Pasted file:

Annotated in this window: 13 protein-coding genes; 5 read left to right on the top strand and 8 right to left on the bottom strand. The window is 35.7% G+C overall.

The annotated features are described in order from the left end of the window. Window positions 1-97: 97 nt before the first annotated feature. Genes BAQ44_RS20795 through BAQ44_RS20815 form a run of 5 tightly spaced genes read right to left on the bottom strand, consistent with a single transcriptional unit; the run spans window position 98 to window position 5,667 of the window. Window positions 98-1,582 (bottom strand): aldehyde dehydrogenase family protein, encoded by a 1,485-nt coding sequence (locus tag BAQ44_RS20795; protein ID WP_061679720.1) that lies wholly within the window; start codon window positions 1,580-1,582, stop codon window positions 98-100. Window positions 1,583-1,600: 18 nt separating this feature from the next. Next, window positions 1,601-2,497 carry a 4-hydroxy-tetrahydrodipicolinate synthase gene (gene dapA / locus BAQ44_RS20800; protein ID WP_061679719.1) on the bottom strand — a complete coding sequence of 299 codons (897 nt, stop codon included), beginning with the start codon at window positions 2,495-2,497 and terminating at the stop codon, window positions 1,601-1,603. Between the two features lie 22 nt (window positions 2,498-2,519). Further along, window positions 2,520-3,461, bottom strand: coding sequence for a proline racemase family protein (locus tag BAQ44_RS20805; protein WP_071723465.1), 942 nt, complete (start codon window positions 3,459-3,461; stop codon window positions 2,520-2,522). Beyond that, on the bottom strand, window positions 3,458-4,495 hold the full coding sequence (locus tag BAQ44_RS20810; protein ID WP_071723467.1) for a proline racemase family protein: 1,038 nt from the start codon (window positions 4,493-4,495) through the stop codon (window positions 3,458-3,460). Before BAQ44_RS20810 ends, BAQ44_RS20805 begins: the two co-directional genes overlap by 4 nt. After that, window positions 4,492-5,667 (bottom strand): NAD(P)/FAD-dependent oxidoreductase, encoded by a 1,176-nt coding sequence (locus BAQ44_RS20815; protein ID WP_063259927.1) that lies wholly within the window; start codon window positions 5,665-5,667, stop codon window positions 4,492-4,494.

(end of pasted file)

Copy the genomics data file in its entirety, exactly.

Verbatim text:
Annotated in this window: 13 protein-coding genes; 5 read left to right on the top strand and 8 right to left on the bottom strand. The window is 35.7% G+C overall.

The annotated features are described in order from the left end of the window. Window positions 1-97: 97 nt before the first annotated feature. Genes BAQ44_RS20795 through BAQ44_RS20815 form a run of 5 tightly spaced genes read right to left on the bottom strand, consistent with a single transcriptional unit; the run spans window position 98 to window position 5,667 of the window. Window positions 98-1,582 (bottom strand): aldehyde dehydrogenase family protein, encoded by a 1,485-nt coding sequence (locus tag BAQ44_RS20795; protein ID WP_061679720.1) that lies wholly within the window; start codon window positions 1,580-1,582, stop codon window positions 98-100. Window positions 1,583-1,600: 18 nt separating this feature from the next. Next, window positions 1,601-2,497 carry a 4-hydroxy-tetrahydrodipicolinate synthase gene (gene dapA / locus BAQ44_RS20800; protein ID WP_061679719.1) on the bottom strand — a complete coding sequence of 299 codons (897 nt, stop codon included), beginning with the start codon at window positions 2,495-2,497 and terminating at the stop codon, window positions 1,601-1,603. Between the two features lie 22 nt (window positions 2,498-2,519). Further along, window positions 2,520-3,461, bottom strand: coding sequence for a proline racemase family protein (locus tag BAQ44_RS20805; protein WP_071723465.1), 942 nt, complete (start codon window positions 3,459-3,461; stop codon window positions 2,520-2,522). Beyond that, on the bottom strand, window positions 3,458-4,495 hold the full coding sequence (locus tag BAQ44_RS20810; protein ID WP_071723467.1) for a proline racemase family protein: 1,038 nt from the start codon (window positions 4,493-4,495) through the stop codon (window positions 3,458-3,460). Before BAQ44_RS20810 ends, BAQ44_RS20805 begins: the two co-directional genes overlap by 4 nt. After that, window positions 4,492-5,667 (bottom strand): NAD(P)/FAD-dependent oxidoreductase, encoded by a 1,176-nt coding sequence (locus BAQ44_RS20815; protein ID WP_063259927.1) that lies wholly within the window; start codon window positions 5,665-5,667, stop codon window positions 4,492-4,494.